Bucks County Herald

St. Mary performs new disc
replacement surgery

An orthopedic surgeon at St. Mary Medical Center is now performing cervical disc replacements utilizing an innovative medical device, the Mobi-C Cervical Disc.

The device replaces diseased discs in the neck and is designed to maintain motion.

Disc replacement represents a new spectrum of treatments for patients suffering from degenerative discs. The artificial disc can be placed inside the disc space to restore height and remove pressure on the pinched nerves to relieve pain while retaining motion. Traditionally, such patients would have received fusion surgery, which reduces pain by physically joining two vertebrae together and eliminating motion in the painful segment.

“Disc replacement surgery is an important advancement in spinal surgery,” said Dr. Steven Cairone, a St. Mary orthopedic surgeon who specializes in spine and neck surgery. “Not only does the replacement disc preserve the natural movement of the spine, but the procedure is easier on patients and the recovery time is quicker.”

Non-operative treatment options for individuals with neck and back pain include rest, heat, pain medication and physical therapy. For patients whose pains and symptoms are not relieved by conservative treatment, surgery may recommend.

Until now, the most current surgical options for spinal disease include decompressive surgery, and decompression with fusion. The potential downside of a fusion procedure, in addition to the loss of motion, is that the metal plate and screws used to hold a spacer implant in place can create additional stress and accelerate degeneration on the vertebrae and discs adjacent to the disc operated on in the months and years following surgery which sometimes leads to additional surgeries.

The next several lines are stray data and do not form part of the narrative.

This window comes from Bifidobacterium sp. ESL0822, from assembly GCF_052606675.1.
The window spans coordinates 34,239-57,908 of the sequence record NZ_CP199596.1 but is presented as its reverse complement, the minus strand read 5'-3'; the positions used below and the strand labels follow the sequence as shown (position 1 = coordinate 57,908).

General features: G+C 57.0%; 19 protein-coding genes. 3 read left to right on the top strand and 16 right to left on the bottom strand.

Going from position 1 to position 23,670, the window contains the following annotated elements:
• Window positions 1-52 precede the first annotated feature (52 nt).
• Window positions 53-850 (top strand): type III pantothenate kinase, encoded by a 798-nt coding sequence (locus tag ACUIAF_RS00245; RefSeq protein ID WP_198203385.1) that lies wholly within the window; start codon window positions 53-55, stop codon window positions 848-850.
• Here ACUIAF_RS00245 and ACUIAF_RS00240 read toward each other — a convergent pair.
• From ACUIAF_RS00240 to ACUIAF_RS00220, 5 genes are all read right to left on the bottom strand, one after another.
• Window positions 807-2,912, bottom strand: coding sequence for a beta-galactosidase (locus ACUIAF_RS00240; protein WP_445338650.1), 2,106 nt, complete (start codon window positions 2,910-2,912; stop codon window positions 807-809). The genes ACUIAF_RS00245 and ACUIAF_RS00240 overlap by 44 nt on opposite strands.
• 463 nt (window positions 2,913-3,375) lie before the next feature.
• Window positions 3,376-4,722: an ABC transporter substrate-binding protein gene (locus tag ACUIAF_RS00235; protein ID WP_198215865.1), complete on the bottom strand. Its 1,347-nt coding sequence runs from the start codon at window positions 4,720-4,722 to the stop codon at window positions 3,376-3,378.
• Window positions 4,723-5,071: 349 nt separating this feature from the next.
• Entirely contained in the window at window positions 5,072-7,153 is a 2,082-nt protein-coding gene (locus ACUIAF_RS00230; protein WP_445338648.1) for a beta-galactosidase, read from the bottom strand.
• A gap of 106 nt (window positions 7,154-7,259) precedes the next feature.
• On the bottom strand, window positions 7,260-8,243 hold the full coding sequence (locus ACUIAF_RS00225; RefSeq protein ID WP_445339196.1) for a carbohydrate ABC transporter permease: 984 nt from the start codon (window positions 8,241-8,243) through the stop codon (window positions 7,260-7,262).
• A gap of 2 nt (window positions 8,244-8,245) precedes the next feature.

The Mobi-C disc replacement device, which consists of two metal endplates and a plastic mobile core, does not need invasive fixation features and uses a bone-sparing fixation technique to potentially prevent the adjacent vertebrae and discs from degenerating, and possibly prevent the need for future surgeries.

Dr. Cairone, a board-certified orthopedic surgeon who completed a fellowship training in spine surgery from the University of Pennsylvania, has received formal training in the indications and surgical technique for disc replacement surgery. He notes that patients with degenerative disc disease must be clinically evaluated for disc replacement surgery and that the procedure is not the best option for everyone.


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